We hosted our first Annual General Meeting on 26 September 2016 with many of our contributors, supporters and friends. It was a celebration of the organisation that has evolved since 2012 when Open Streets in Cape Town was no more than a dream.
Close to 50 people came together to hear about the achievements of the past couple of years as presented by our new Chairperson Rory Williams; to hear about the behind-the-scenes of Bogotá's Ciclovía, where the Open Streets concept originates, and where our Operations Manager Rebecca Campbell embarked on an intensive research trip in June; and to help us dream the future of a platform we hope will help connect individuals and communities across Cape Town.
Rory spoke about the different activities Open Streets Cape Town (OSCT) has developed in 2016 by building on our flagship programme of Open Streets Days; they include our campaigns on pedestrian safety (Streetiquette) and tactical urbanism (B4 Campaign); our work to promote low carbon transport with WWF, which recently resulted in the release of a policy brief and brought together transport experts earlier in the year. Rory also reflected on the process that has brought the organisation to its current position; our aim to create an environment of openness and our eagerness to engage others in the process.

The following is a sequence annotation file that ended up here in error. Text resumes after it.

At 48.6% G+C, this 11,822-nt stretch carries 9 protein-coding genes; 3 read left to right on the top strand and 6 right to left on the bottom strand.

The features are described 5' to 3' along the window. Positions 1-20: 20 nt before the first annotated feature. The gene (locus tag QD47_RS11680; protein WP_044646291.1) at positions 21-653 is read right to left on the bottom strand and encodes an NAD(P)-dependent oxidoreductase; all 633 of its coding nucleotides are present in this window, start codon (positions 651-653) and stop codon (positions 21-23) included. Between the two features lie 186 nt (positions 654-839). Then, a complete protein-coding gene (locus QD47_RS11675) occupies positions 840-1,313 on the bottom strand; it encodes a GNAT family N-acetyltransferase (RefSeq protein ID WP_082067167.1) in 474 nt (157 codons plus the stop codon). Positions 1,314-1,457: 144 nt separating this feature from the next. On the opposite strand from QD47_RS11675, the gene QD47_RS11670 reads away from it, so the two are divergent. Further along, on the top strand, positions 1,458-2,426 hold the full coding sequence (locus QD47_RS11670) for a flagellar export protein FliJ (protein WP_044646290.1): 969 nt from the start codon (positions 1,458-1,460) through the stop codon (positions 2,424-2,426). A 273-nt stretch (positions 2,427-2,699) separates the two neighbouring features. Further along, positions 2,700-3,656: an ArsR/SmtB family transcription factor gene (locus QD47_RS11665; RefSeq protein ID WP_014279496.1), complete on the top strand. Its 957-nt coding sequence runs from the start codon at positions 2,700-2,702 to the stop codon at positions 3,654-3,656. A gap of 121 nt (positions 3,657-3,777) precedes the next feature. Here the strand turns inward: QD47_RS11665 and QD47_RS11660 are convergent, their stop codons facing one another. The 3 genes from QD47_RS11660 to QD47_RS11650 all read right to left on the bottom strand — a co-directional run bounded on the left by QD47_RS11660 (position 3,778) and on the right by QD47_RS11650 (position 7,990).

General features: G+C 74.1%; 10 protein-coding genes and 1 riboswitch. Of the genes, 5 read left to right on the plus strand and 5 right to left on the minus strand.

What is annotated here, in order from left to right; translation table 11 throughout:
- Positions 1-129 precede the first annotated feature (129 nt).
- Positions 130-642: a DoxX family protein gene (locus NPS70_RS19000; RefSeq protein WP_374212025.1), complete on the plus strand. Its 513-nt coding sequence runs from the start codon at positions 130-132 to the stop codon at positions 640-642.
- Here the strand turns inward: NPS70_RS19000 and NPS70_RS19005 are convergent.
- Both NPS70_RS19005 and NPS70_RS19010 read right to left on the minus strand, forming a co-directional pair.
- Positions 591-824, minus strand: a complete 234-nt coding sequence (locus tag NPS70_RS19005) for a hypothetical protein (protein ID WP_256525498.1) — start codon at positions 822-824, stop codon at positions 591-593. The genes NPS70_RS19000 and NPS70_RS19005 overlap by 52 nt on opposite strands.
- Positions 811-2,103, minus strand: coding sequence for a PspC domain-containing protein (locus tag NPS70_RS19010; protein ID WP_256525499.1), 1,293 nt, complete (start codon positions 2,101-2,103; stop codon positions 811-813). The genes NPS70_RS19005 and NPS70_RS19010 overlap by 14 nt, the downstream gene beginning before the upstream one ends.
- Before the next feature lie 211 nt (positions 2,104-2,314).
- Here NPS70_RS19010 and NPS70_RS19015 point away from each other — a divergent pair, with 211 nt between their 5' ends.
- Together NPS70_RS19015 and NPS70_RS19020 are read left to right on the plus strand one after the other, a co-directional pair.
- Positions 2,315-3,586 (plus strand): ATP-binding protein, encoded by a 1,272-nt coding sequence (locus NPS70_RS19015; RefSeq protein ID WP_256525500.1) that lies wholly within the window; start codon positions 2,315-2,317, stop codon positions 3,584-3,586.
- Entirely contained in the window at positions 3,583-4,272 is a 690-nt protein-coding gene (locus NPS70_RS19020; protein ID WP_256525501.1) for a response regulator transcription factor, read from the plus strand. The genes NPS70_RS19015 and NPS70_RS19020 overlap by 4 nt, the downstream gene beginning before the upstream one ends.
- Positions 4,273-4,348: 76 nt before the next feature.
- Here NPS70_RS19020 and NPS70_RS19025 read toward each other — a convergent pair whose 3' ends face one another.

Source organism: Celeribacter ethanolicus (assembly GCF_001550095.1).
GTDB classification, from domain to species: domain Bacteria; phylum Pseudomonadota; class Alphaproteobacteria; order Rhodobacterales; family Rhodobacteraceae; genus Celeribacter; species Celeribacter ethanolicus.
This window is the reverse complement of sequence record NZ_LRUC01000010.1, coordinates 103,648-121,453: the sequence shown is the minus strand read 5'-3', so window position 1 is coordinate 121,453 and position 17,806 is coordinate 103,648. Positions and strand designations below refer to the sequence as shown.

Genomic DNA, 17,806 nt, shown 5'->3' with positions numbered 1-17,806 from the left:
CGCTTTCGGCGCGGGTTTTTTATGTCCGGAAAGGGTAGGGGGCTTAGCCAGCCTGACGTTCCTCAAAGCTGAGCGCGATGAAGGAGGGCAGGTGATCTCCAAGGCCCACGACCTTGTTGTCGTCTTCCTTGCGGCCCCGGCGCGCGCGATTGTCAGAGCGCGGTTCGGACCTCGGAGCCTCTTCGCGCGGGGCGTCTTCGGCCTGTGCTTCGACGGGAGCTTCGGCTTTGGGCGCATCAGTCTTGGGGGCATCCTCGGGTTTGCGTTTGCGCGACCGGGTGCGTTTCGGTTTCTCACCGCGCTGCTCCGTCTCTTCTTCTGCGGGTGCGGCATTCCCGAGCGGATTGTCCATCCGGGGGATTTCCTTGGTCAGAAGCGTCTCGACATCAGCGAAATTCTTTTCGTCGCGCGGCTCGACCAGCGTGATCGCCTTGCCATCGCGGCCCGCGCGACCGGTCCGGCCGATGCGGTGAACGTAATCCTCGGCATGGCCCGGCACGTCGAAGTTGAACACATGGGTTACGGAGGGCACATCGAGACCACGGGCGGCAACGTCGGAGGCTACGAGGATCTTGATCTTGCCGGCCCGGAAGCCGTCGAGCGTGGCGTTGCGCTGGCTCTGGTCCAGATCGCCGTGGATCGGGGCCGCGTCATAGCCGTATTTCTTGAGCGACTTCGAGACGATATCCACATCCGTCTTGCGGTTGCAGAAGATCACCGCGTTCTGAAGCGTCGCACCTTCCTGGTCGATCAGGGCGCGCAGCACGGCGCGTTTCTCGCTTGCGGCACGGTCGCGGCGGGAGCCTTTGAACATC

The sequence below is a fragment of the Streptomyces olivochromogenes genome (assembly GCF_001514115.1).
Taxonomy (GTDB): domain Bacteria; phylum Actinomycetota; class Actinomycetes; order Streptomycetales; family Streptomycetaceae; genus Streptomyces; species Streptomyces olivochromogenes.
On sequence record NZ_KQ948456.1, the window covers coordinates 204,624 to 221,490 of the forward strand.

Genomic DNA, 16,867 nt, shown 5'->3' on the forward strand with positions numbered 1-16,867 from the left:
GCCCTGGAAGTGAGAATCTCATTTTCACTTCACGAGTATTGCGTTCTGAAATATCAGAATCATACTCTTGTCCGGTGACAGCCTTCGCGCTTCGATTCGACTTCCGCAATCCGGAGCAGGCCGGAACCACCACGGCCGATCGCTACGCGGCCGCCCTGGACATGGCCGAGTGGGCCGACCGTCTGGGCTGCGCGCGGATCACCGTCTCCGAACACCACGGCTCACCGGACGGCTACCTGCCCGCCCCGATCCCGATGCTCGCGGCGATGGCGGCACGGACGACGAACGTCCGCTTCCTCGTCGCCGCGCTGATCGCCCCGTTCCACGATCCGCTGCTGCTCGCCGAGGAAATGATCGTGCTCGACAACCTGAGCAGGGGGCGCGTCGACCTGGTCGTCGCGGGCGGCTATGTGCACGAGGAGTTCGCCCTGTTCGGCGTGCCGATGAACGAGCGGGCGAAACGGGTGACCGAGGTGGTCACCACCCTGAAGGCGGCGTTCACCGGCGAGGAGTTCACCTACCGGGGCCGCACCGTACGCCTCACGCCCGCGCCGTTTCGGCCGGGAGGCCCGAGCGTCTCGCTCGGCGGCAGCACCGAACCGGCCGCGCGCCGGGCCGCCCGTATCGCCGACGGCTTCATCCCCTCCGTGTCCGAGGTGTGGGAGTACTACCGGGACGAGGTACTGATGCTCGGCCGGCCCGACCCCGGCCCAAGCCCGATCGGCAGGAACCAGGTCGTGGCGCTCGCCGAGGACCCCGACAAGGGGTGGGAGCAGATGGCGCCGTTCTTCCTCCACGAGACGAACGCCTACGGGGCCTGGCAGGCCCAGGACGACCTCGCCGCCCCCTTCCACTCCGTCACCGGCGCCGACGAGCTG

Rebecca presented a detailed account of her experience in Bogotá and the number of practical lessons she has brought back so that we can improve both the operations of Open Streets Days, but also the way we can build the programme institutionally so that it can be integrated into the fabric of the city and not perceived as a simple event. One of her key messages was around the critical public support Ciclovía receives in Bogotá and the importance of finding that type of support in Cape Town for the programme, to have the necessary governmental support and engage the diverse number of communities across Cape Town.
Some of the questions raised by the audience included:
- How will we replicate the Bogotá model in a way that doesn't have a negative impact on citizens and traffic?
- How do we connect with students in programmes such as UCT's architecture and planning department?
- What did it take for Bogotá's Ciclovía to be adopted by local government and therefore incorporated into the City?
- How do we, as OSCT engage with the critical situation of pedestrian infrastructure and rights not being protected or upheld by local government?
- How do we translate the big picture of an Open Streets network in the long term into smaller interventions so that communities can open small sections of their streets on a more regular basis?
The discussion was rich and there were no simple answers for some of the questions; but it was clear that people in the room were eager to take part in finding those answers; some by joining one of our working groups, others by volunteering and others by exploring how they could find synergies with other initiatives. We hope that they and you, our readers, will contact us with more ideas!
To read more detailed notes of the presentations and the discussion afterwards, click the attached PDF document below.